MICHAEL RATNER: Preventive detention is really what we see at Guantanamo. It’s when you are put into a prison without being charged with a crime and without having a trial on that charge. It means you’re put into a prison for national security reasons, because you’re, quote, "dangerous." And in this case, the proposals that seem to be working together, preventive detention and national security courts, are — yes, we may need to jail people because they are dangerous or national security threats, and even for that, their testing of that preventive detention can’t occur in a regular court, we don’t think they’re sufficient enough, we’re going to set up national security courts to do that.
So what you’re really seeing is a re-wrapping of Guantanamo in a legal — in a legal new paper to make it more palatable. I hope that doesn’t happen. I hope there’s huge objections. The idea that this country would go into a preventive detention at this point and special courts, after we’ve been litigating for years to say these people have a right to get into a federal court and we shouldn’t have a preventive detention scheme, is remarkable to me. And I would just — I would really think that while it’s great that he wants to close Guantanamo and end torture, I mean, to set up an alternate scheme is really un-American.
AMY GOODMAN: The Associated Press is reporting that Obama advisers are crafting a plan that would put the prisoners in US courts. Under the proposal, some prisoners would be freed, while others would be sent to trial in criminal courts in the United States. A third group would go in front of a new court system designed to handle so-called national security cases.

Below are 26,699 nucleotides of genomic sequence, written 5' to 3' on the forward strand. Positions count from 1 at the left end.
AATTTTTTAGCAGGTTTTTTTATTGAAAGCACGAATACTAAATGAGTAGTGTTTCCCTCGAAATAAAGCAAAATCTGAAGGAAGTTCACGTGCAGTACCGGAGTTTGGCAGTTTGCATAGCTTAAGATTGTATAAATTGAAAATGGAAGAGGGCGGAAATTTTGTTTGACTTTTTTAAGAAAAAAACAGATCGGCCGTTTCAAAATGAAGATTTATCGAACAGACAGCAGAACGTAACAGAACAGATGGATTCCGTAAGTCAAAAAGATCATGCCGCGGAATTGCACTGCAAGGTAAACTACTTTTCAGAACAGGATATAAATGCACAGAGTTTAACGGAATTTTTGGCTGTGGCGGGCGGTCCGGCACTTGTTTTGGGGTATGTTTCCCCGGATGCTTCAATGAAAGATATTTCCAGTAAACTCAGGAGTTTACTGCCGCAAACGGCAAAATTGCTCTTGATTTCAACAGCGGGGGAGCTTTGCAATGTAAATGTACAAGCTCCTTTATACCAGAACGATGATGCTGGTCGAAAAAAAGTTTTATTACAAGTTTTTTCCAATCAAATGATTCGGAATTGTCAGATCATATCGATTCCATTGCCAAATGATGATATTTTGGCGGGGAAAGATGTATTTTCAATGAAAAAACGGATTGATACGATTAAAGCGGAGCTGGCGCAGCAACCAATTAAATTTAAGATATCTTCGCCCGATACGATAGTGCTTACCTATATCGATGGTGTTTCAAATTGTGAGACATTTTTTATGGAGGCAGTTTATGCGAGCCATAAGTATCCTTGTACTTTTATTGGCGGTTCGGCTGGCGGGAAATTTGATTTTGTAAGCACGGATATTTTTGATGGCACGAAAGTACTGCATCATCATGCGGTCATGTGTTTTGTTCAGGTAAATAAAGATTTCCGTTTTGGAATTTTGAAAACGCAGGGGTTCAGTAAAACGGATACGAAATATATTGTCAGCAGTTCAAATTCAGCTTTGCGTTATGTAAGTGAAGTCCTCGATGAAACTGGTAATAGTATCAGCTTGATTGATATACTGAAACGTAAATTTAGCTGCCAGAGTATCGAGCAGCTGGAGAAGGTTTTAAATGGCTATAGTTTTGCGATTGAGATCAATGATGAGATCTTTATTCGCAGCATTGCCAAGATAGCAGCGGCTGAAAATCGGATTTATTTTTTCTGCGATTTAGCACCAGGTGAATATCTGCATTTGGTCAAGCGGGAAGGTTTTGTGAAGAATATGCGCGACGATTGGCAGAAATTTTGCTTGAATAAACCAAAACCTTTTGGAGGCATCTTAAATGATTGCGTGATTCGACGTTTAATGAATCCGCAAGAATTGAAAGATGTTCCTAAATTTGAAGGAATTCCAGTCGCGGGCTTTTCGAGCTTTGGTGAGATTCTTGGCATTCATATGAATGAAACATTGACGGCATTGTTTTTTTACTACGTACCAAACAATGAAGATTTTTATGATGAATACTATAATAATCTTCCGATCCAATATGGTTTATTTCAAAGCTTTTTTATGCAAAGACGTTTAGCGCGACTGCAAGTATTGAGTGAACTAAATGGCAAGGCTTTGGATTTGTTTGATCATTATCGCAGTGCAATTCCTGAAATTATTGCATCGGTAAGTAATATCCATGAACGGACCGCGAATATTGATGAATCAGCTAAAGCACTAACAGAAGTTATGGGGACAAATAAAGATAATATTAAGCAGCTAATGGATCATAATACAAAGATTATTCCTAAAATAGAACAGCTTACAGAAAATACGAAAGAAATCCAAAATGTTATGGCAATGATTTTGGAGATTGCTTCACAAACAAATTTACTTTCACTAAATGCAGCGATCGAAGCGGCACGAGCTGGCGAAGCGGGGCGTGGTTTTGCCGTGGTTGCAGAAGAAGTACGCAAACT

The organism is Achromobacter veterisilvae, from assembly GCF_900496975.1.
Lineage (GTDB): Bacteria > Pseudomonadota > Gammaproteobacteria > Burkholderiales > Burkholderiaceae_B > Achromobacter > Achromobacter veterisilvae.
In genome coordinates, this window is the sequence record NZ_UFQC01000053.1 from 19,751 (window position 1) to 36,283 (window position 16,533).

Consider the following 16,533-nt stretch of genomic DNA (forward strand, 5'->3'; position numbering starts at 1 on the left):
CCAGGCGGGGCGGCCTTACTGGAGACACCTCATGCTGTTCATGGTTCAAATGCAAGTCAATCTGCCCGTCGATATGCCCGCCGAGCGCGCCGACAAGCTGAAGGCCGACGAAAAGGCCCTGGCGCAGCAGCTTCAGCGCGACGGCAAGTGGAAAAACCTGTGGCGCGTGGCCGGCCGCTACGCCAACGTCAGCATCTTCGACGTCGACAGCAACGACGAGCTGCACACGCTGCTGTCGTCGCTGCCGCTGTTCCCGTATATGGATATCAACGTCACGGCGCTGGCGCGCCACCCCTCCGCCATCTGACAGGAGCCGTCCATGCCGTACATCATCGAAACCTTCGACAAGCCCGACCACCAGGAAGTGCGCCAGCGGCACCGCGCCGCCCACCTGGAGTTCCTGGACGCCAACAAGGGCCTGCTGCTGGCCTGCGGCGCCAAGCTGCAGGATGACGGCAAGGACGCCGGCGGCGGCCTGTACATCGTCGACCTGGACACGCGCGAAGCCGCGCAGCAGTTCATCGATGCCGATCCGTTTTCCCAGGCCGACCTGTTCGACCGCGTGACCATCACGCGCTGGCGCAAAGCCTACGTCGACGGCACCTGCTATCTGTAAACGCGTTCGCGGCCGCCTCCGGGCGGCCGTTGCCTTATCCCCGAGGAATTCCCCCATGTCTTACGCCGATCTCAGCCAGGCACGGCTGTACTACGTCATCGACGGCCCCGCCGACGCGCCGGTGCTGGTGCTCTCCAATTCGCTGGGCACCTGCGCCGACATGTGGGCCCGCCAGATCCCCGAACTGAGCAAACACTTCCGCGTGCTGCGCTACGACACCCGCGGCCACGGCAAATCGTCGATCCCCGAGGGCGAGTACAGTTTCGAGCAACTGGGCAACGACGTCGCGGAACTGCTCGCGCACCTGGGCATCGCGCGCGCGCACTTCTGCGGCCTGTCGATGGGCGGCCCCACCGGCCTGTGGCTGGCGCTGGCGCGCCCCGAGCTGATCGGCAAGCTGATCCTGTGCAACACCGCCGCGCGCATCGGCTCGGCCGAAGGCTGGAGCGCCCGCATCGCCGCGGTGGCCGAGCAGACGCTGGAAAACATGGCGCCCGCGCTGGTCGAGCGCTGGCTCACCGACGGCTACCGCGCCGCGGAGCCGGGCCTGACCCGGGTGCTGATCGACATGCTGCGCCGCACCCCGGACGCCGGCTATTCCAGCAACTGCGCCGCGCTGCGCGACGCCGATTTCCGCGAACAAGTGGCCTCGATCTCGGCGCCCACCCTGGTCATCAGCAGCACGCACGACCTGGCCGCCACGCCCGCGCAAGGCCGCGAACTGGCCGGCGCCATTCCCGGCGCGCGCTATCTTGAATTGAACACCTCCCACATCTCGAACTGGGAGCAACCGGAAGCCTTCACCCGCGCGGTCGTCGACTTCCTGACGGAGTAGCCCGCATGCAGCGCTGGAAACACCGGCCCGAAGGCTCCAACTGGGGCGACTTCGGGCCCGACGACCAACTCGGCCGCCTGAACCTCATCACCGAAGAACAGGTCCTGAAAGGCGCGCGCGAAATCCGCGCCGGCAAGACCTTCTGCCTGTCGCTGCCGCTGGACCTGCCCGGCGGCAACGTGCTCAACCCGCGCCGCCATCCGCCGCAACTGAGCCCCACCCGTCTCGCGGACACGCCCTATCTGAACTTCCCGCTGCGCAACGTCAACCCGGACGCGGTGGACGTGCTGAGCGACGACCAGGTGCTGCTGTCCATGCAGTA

MICHAEL RATNER: You know, at Guantanamo, there’s 255 people. The majority of those just should be released. I mean, that’s clear, if not almost everybody. The rest of them should be tried in federal courts. What this floated piece by the AP report is saying, yeah, we’ll try some of them, we’ll free most of them, but some of them are going to be put in these national security courts and held in preventive detention.
The question is, why? What are we doing here? The reasons they give are, we can’t disclose classified information, and maybe we can’t prove that they actually committed crimes. Well, classified information is dealt with all the time in our federal courts. There’s hundreds of trials in which they have methods of dealing with classified information. The other issue is more serious. Yes, they may only have evidence from torture against some people. Well, that shouldn’t be allowed to hold people in national security courts or in regular courts. In fact, if anything, national security courts and preventive detention, in my view, will encourage torture, because you’ll have special ways of holding people without being able to suppress the evidence. I mean, it’s amazing. What they’re taking is essentially a made-up problem, much like the ticking time bomb, and trying to build an entire superstructure of preventive detention and national security courts on top of it, when we don’t even ever have one of those so-called ticking time bombs.
AMY GOODMAN: Michael Ratner, I want to thank you for being with us, president of the Center for Constitutional Rights.